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Homework Help: Limit Derivative Question

  1. Oct 6, 2006 #1

    This question has me confused which I kind of enjoy but I wondered what yall thought about it.

    [tex]F(x)=x^2*sin(\frac{3}{x})[/tex] when x ≠ 0
    F(x) = 0 when x=0

    What is the derative?
    Since, [tex]lim x^2*sin(\frac{3}{x})=0[/tex] so I know it is continous.

    If I were to guess the value of F'(x) I would guess 0 or undefined, but I don't how to show it and I was wondering if yall could help or give any pointers.
  2. jcsd
  3. Oct 6, 2006 #2


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    Here, you must be careful and pay particular attention to how the definition of the derivative is written!

    1. Find the derivative of F(x) at all points x DISTINCT from zero
    2. Find the derivative of F(x) AT x=0

    3. Take the limit as x goes to 0, if it exists, of what you found in 1.

    What does that tell you about F'(x) as a whole?
  4. Oct 6, 2006 #3
    Okay, using the limit definition:

    [tex]\lim_{h\rightarrow 0} \frac{f(x+h)-f(x)}{h}[/tex]

    [tex]\lim_{h\rightarrow 0} \frac{(x+h)^2*sin(\frac{3}{x+h})-(x)^2*sin(\frac{3}{x}}{h}[/tex]

    But at x=0:
    [tex]\lim_{h\rightarrow 0} \frac{(h)^2*sin(\frac{3}{h})-0}{h}=h*sin(\frac{3}{h})=3[/tex]

    But I am pretty sure I am making some mistake :frown:
  5. Oct 6, 2006 #4


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    Hmm..that was not exactly what I had in mind here (your answer is wrong, because it was complicated to start with)!

    Use the product rule to evaluate the derivative at an x DISTINCT from zero!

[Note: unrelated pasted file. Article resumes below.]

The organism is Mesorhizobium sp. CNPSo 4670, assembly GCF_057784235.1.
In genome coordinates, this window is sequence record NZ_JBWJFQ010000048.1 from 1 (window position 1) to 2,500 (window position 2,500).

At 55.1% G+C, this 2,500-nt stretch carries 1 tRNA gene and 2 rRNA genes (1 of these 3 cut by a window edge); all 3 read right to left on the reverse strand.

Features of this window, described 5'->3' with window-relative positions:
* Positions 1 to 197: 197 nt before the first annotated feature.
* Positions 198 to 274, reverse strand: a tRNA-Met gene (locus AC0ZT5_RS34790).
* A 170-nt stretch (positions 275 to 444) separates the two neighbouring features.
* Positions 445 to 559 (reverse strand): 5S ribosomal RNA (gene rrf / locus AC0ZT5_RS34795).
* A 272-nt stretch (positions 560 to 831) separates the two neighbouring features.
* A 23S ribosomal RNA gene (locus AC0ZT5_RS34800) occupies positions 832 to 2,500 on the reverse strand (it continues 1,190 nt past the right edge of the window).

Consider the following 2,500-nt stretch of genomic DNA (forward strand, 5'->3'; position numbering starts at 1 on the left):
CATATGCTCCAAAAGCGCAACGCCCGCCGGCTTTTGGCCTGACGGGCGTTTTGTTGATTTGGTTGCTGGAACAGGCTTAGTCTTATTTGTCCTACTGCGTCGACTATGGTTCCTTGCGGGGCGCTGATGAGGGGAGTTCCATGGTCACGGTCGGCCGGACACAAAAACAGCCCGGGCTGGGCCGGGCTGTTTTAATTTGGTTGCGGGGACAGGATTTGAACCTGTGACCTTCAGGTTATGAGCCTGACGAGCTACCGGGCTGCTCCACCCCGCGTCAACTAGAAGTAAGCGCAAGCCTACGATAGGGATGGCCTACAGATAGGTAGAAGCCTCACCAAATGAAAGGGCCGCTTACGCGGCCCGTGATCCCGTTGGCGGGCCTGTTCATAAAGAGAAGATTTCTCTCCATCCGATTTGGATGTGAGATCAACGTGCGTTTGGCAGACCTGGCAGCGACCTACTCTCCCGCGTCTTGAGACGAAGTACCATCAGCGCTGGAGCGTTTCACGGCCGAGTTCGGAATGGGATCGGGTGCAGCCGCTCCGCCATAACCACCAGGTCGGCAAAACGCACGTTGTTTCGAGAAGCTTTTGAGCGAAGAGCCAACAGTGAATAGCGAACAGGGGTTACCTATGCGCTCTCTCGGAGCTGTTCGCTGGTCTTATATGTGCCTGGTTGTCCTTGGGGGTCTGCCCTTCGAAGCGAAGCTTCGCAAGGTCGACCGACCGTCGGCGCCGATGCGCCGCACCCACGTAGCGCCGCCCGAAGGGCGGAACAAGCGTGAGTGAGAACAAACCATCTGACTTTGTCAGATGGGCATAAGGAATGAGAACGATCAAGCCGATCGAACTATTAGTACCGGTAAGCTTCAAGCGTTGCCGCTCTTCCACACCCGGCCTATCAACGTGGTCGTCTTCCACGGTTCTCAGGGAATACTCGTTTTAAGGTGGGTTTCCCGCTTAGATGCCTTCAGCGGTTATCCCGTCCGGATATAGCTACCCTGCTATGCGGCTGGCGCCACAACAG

Sorry for "misleading" you!

    But, you MUST use the limit definition in 2.!
  6. Oct 8, 2006 #5
    Step 1

    I know of two main ways to set up step two.
    [tex]lim_{x\rightarrow a} \frac{x^2sin(\frac{3}{x})-a^2sin(\frac{3}{a}){x-a}[/tex]

    [tex]lim_{h\rightarrow 0} \frac{(x+h)^2sin(\frac{3}{x+h})-x^2sin(\frac{3}{x}){x-a}[/tex]

    As far as actually evaluating the limit I am at a loss. However it occurred to me that I might have made a mistake before. Now I am not sure that limit of F(x) even goes to 0.

    The best reasoning I have come up with so far is that if we approach 0 from the derivative in step 1 from the left, then we multiply a really small negative number times the sin of a really big negative number. If we approach from the right we mulitply a really small positive number times the sin of a really big positive number. However I am not sure whether this is different or the same since sin is an odd function maybe the 2 negative sines cancel. Now I still don't know what to do.
  7. Oct 8, 2006 #6


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    There's only one way to set up the definition of the derivative AT x=0
    If it exists, we have:

    That is, F'(0)=0, and we see that the derivative F'(x) is DEFINED at x=0, but is DIS-continuous there!
  8. Oct 8, 2006 #7
    I am sorry. I know this must be frustrating. I don't see how you evaluated that limit. How would we evaluate:

    What I want to say is that
    -1< sin G <1
    and so then zero times any of those is zero. Is that logic correct?

    Since the limit is the same from both the right and the left it looks like it exists and is 0. It is discontinous because of plugging in values for solutoin of step 1.
  9. Oct 8, 2006 #8
    I think I understand much better now. Thanks for your help. The slope is 0 at x=0 from evaluating the limit.
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